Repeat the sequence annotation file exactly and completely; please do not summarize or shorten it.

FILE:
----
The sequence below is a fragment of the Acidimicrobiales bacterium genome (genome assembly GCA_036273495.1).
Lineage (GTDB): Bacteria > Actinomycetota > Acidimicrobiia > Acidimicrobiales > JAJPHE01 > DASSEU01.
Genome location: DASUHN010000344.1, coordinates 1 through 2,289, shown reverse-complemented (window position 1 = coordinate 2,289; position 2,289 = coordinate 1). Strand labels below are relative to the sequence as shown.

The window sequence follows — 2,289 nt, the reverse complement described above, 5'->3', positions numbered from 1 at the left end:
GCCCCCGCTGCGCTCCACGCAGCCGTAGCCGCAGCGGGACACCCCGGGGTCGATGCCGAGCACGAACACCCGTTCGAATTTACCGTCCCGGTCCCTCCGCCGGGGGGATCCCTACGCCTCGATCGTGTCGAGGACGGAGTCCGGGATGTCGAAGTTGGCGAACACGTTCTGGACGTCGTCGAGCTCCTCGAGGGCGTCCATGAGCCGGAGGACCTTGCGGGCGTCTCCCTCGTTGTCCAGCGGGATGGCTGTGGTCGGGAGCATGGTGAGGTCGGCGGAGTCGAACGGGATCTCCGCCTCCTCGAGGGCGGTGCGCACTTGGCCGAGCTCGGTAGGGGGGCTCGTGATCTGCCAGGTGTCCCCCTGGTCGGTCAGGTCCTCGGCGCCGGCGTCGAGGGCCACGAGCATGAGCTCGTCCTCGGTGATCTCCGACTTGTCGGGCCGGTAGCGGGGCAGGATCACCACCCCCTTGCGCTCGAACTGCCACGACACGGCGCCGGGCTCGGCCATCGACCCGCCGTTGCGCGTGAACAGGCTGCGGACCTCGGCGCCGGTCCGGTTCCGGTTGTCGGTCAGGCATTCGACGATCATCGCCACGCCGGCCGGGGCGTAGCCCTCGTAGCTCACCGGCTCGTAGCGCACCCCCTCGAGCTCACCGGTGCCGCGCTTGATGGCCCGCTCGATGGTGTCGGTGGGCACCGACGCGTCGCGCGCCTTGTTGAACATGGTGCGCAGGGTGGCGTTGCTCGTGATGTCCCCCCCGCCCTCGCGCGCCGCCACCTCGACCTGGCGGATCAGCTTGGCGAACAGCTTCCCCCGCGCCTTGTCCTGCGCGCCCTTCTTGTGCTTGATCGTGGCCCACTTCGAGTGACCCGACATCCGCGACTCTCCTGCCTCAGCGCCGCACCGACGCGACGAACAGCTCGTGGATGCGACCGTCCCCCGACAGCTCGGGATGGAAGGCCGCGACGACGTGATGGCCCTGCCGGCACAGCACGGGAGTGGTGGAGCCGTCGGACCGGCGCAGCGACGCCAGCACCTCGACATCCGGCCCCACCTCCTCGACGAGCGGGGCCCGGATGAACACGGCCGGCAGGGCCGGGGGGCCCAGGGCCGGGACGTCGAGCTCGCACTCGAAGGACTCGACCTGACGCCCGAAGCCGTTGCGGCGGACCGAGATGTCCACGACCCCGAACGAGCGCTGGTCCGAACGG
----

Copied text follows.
The sequence below is a fragment of the Acidimicrobiales bacterium genome (genome assembly GCA_036273495.1).
Lineage (GTDB): Bacteria > Actinomycetota > Acidimicrobiia > Acidimicrobiales > JAJPHE01 > DASSEU01.
Genome location: DASUHN010000344.1, coordinates 1 through 2,289, shown reverse-complemented (window position 1 = coordinate 2,289; position 2,289 = coordinate 1). Strand labels below are relative to the sequence as shown.

The window sequence follows — 2,289 nt, the reverse complement described above, 5'->3', positions numbered from 1 at the left end:
GCCCCCGCTGCGCTCCACGCAGCCGTAGCCGCAGCGGGACACCCCGGGGTCGATGCCGAGCACGAACACCCGTTCGAATTTACCGTCCCGGTCCCTCCGCCGGGGGGATCCCTACGCCTCGATCGTGTCGAGGACGGAGTCCGGGATGTCGAAGTTGGCGAACACGTTCTGGACGTCGTCGAGCTCCTCGAGGGCGTCCATGAGCCGGAGGACCTTGCGGGCGTCTCCCTCGTTGTCCAGCGGGATGGCTGTGGTCGGGAGCATGGTGAGGTCGGCGGAGTCGAACGGGATCTCCGCCTCCTCGAGGGCGGTGCGCACTTGGCCGAGCTCGGTAGGGGGGCTCGTGATCTGCCAGGTGTCCCCCTGGTCGGTCAGGTCCTCGGCGCCGGCGTCGAGGGCCACGAGCATGAGCTCGTCCTCGGTGATCTCCGACTTGTCGGGCCGGTAGCGGGGCAGGATCACCACCCCCTTGCGCTCGAACTGCCACGACACGGCGCCGGGCTCGGCCATCGACCCGCCGTTGCGCGTGAACAGGCTGCGGACCTCGGCGCCGGTCCGGTTCCGGTTGTCGGTCAGGCATTCGACGATCATCGCCACGCCGGCCGGGGCGTAGCCCTCGTAGCTCACCGGCTCGTAGCGCACCCCCTCGAGCTCACCGGTGCCGCGCTTGATGGCCCGCTCGATGGTGTCGGTGGGCACCGACGCGTCGCGCGCCTTGTTGAACATGGTGCGCAGGGTGGCGTTGCTCGTGATGTCCCCCCCGCCCTCGCGCGCCGCCACCTCGACCTGGCGGATCAGCTTGGCGAACAGCTTCCCCCGCGCCTTGTCCTGCGCGCCCTTCTTGTGCTTGATCGTGGCCCACTTCGAGTGACCCGACATCCGCGACTCTCCTGCCTCAGCGCCGCACCGACGCGACGAACAGCTCGTGGATGCGACCGTCCCCCGACAGCTCGGGATGGAAGGCCGCGACGACGTGATGGCCCTGCCGGCACAGCACGGGAGTGGTGGAGCCGTCGGACCGGCGCAGCGACGCCAGCACCTCGACATCCGGCCCCACCTCCTCGACGAGCGGGGCCCGGATGAACACGGCCGGCAGGGCCGGGGGGCCCAGGGCCGGGACGTCGAGCTCGCACTCGAAGGACTCGACCTGACGCCCGAAGCCGTTGCGGCGGACCGAGATGTCCACGACCCCGAACGAGCGCTGGTCCGAACGG